…do you know what a soap opera is? have you ever noticed that comics are kinda just like soap operas but with more lasers? The stuff you don’t want has a lot to do with storytelling this kind of format. If you don’t like it then fine but it sure seams like other women have been consuming this stuff with a starved passion… and so do us boys.

    5. Let the ladies kick ass and take names:
    …agreed. If Batwomen can’t do shit in her own book without Batman then few people are going to be enterested in her for long… on the other hand is this happening? If I pick up a copy of powergirl is she going to be the star of her book? If yes then we really don’t have a problem unless it is the teamups that are robbing the heroes of there chance to shine.

    6. Don’t make your super hero comics about romance:
    Or do go ahead and do that but just make sure it is also about Super hero’s. The TV show charmed can be all about romance… but it needs to be told in the context of three witches saving shit from the Big Bads.

    Here is my guess as to why women don’t read more comics.
    http://www.strangehorizons.com/2006/20061023/gathman-c.shtml

    • You know, people would be more receptive to your ideas if you framed them a little nicer. Starting off by insulting my post? Not the best tactic.

      1. Where you misunderstood here is that women don’t need to have power fantasies with women who look like porn stars. Sexually powerful women can be any shape or size and the ladies actually appreciate that more because it helps them come to terms with their own physical insecurities. Porn star Barbie types just make them feel like they have to fit someone else’s ideal to become sexually powerful. That’s harmful to anyone’s self image.

      2. Again you missed my point: those illustrations placed those women in vulnerable poses. That’s what sucks about them. If they were all huge tits and in less vulnerable positions, that would be way better. I would accept that. Like I said: you rarely see the guys put in positions of vulnerability like that. What would really be nice is for a girl to buy a comic and not feel like she IS buying porn. Because most comics aren’t porn. (And while adult comics are fine by me, mainstream capes stuff really shouldn’t be porn in sheep’s clothing for many many reasons.)

      3. To be honest, I would be more fine with sexual violence if it was a) not so over-used and b) done with both genders on a more equal scale. Since this is unlikely to happen because DC and Marvel and lots of other publishers have decided to cater to pervy dudes who won’t want to see their male heroes get raped, it shouldn’t happen to EITHER gender. As a writer myself, I can think of many ways to psychologically destroy and humiliate a character without resorting to sexual violence. I’ve also seen it done it comics before. If a writer is stuck with nothing to write but sexual violence it means they should have exhausted all other options unsatisfactorily or that they are uncreative. That goes for all kinds of writers, not just comics writers. Saying it happens more often in books read by women is rather untrue and sexist. Most women don’t really want to read about that kind of stuff. No matter what gender you are, it makes you feel uncomfortable.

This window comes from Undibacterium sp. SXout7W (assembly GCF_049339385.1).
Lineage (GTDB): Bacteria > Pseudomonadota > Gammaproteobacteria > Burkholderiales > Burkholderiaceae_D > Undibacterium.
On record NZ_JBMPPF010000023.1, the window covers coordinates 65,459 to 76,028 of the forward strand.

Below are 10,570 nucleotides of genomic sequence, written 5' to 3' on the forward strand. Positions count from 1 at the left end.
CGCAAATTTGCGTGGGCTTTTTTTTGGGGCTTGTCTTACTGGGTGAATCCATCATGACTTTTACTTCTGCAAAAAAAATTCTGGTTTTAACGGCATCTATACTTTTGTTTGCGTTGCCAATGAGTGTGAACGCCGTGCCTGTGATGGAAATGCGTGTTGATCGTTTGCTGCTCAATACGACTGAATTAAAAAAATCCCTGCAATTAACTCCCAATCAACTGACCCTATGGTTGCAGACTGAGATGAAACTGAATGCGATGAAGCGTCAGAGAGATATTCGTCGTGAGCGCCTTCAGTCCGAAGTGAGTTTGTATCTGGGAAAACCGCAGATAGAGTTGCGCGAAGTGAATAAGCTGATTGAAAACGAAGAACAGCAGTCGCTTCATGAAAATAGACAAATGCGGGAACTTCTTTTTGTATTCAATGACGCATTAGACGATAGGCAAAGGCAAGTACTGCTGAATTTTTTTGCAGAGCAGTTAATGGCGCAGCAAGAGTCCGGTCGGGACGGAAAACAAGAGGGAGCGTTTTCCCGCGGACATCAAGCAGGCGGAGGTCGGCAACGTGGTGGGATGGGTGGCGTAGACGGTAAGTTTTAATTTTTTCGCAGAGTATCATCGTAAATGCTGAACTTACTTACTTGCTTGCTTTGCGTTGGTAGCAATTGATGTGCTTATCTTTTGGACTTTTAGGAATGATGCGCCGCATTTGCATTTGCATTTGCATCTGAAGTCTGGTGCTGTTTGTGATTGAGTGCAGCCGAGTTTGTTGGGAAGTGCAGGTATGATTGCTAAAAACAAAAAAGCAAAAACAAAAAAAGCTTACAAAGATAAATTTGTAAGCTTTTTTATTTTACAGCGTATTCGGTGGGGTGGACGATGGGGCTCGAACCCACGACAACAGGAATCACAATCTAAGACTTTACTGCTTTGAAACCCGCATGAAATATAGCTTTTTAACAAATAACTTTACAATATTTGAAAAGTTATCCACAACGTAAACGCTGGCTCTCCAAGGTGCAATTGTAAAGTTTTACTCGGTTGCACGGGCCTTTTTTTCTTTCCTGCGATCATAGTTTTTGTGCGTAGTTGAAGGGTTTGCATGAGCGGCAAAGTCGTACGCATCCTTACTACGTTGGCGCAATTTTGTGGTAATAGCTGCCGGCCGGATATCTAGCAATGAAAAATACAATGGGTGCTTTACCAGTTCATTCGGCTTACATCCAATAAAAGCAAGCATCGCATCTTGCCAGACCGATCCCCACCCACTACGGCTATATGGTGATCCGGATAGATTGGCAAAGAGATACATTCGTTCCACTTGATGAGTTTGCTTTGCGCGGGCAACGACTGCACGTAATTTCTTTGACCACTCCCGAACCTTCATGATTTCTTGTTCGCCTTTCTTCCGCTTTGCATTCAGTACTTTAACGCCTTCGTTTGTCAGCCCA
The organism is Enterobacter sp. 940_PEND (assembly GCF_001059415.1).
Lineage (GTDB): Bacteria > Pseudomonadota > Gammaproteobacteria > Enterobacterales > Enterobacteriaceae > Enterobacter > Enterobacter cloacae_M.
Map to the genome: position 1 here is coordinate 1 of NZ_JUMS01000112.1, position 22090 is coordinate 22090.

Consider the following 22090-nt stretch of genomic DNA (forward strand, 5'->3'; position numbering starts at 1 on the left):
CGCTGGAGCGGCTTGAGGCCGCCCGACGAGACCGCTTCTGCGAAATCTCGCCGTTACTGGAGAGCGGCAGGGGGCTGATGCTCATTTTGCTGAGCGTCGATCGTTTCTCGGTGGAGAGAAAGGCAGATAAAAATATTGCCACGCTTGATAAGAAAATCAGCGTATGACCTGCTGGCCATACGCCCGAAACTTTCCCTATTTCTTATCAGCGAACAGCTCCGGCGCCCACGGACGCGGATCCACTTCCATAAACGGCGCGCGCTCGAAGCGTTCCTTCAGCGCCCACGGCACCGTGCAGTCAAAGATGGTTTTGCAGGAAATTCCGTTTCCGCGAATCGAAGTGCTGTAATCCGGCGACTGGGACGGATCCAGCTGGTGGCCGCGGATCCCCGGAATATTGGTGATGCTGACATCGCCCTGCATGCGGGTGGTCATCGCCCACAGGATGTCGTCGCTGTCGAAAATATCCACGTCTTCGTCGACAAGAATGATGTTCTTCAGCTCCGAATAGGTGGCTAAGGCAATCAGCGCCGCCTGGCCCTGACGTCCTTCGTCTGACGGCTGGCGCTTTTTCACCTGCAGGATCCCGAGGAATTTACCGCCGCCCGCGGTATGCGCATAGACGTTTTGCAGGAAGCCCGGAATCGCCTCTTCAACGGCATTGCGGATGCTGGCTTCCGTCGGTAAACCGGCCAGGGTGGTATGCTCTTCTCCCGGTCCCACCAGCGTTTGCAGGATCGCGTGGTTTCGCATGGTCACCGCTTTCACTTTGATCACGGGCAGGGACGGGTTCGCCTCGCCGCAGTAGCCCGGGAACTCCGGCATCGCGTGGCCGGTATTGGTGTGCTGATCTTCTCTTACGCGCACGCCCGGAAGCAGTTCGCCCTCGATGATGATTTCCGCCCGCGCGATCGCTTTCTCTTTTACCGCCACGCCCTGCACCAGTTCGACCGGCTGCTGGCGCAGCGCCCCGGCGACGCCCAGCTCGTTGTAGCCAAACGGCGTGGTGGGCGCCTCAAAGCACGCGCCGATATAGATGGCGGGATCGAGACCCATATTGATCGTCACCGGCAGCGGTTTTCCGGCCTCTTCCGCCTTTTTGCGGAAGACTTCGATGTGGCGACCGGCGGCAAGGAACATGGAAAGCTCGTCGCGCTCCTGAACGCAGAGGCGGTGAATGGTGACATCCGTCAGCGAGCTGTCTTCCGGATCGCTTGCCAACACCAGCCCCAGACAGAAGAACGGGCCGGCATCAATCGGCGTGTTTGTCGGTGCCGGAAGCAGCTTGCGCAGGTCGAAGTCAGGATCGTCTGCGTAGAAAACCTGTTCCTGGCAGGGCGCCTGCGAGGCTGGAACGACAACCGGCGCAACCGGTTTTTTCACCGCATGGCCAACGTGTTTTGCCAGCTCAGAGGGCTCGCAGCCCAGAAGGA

4. If you describe comics as a soap opera then you could describe a lot of other things as a soap opera, but you’re missing the difference between soap operas and what makes ANY story dramatic. Relationships are dramatic, that’s just how it goes. But hooking everyone in a certain group up with each other reeks of after school special. Also, not every woman watches soap operas. In fact, a lot of women hate them. Please stop assuming such sexist things, it totally derails your arguments.

      5. It is, in part, the team ups that don’t allow women to shine, but all too often the super heroines get turned into dumb bimbos in their own stories by bad writers who just want to pander to a small core of readers. That needs to stop if the publishers want to expand the size of their audiences.

      6. You could do that. Or you could make your super heroine’s story about ALL of her life. Her battles as a super heroine, her struggles with other issues in her life AND her romances. It can be done well AND people left and right will eat it up. I’ve seen it happen and those particular stories are quite revered by fans.

      I think what you miss here is that a) women read comics as they are now, but aren’t necessarily happy with them, b) women don’t always read romance novels and watch soap operas and c) women have a different perspective than you do.

      I tried my best to not make any assumptions about what men consume, unlike you, because I know there are men out there who cringe just as much at sexual violence or super heroines who look like they’re made out of plastic as there are men who are stereotypical and just want to get off on everything.

      It would be nice if you would stop assuming things and realize that some women may want bad-ass actions scenes instead of sappy romance and soap opera drama, or at least more often than those. That maybe women don’t read comics because they’re like soap operas with more lasers, but because they are more exciting than ANYTHING that’s on Lifetime. And that maybe there are women who want both action and romance, but not necessarily from the same entertainment medium.

      Either way, if any big comics publisher wants to expand, they are going to have to start allowing their stories to go in different directions than they are now and not just throwing a few scraps of mediocrity at women when they feel like it.

  6. Andre